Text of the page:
507 F2d 259 Calabrese v. United States

507 F.2d 259

Chris CALABRESE, Petitioner-Appellant,
v.
UNITED STATES of America, Respondent-Appellee.

No. 74-1262.

United States Court of Appeals, First Circuit.

Argued Nov. 6, 1974.
Decided Nov. 29 1974.

J. Joseph Maloney Jr., Boston, Mass., for appellant.

Edward J. Lee, Asst. U.S. Atty., with whom James N. Gabriel, U.S. Atty., was on brief, for appellee.

Before COFFIN, Chief Judge, ALDRICH and McENTEE, Circuit Judges.

COFFIN, Chief Judge.

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1

This is an appeal from the district court's dismissal of appellant's motion to vacate a sentence of twenty years' imprisonment imposed after his plea of guilty to a federal bank rebbery charge. Appellant contends before us that his plea was induced because he was 'led to believe' that a fifteen year sentence would be imposed, as it had been upon his pleas of guilty to four other similar charges. Appellant does not now challenge the district court's finding, adverse to his contentions below, that neither his trial counsel, nor the Assistant U. S. Attorney responsible for handling the case against him promised appellant that a particular sentence would be imposed, or misled him as to the advisory nature of the prosecutor's recommendation for sentencing.

2

The crux of appellant's argument is that having four times within a short span of time pleaded guilty and on each occasion having seen the prosecutor's recommendation of a sentence of fifteen years accepted by a different judge, he was convinced that he was assured of the same sentence, upon his fifth guilty plea. Since that belief was erroneous, appellant maintains that his plea was not 'voluntary'. Generally the imposition of a sentence greater than that expected by a defendant, or predicted by his counsel is not adequate grounds for vacating the sentence under 28 U.S.C.A. 2255. Domenica v. United States, 292 F.2d 483, 485 (1st Cir. 1961); United States v. Pallotta, 433 F.2d 594, 595 (1st Cir. 1970). Only if a defendant can show that his plea was coerced, Machibroda v. United States, 368 U.S. 487, 82 S.Ct. 510, 7 L.Ed.2d 473 (1962), or induced by false promises, Santobello v. New York, 404 U.S. 257, 92 S.Ct. 495, 30 L.Ed.2d 427 (1971), or made without comprehension of the charge against him, Herman v. Claudy, 350 U.S. 116, 76 S.Ct. 223, 100 L.Ed. 126 (1956), is he late permitted to argue that his plea was not 'voluntary'.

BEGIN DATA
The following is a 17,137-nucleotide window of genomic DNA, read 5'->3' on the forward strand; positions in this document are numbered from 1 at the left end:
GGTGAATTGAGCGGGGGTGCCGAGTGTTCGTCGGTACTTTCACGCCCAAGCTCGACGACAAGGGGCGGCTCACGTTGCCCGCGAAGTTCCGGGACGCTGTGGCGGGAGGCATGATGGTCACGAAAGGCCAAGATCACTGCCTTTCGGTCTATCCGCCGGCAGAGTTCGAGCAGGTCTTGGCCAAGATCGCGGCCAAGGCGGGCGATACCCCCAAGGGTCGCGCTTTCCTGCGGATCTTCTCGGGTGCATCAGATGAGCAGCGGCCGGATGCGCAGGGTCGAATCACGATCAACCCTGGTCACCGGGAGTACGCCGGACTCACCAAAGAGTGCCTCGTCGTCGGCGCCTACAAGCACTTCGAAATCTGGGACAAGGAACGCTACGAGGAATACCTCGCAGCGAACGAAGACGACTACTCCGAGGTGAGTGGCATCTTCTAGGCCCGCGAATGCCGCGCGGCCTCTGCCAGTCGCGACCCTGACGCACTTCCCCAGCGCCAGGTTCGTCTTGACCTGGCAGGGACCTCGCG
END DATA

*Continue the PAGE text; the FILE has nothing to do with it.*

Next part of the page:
3

Fed.R.Crim.Proc. 11 is intended to assure that guilty pleas are voluntarily entered, requiring that the court address the defendant personally and determine '. . . that the plea is made voluntarily with understanding of the nature of the charge and the consequences of the plea.' The district court in this case fully complied with the rule. The colloquy revealed straightforward answers to all the pertinent questions as to waiver of rights, maximum penalties, lack of inducement, etc. While defendant and his counsel were upset at the action of the judge in effectively negating the actions of four other judges, there was no intimation at the time to court, prosecutor, or defense counsel or in a subsequent motion to reduce sentence that a foul had occurred.

4

In the absence of any indication that appellant was misled by the prosecutor, or that the sentencing court failed adequately to probe appellant's state of mind, we cannot look into the subjective mental set of appellant to see to what extent misconceptions played a part in his guilty plea. We know of no standards which could prevent such an approach from becoming an unmanageable ad hoc probing of defendant's psyche at the time he pleaded guilty. Indeed, such a rule would virtually give a defendant an argument for a veto every time he received a sentence not to his liking.

5

The order of the District Court is affirmed.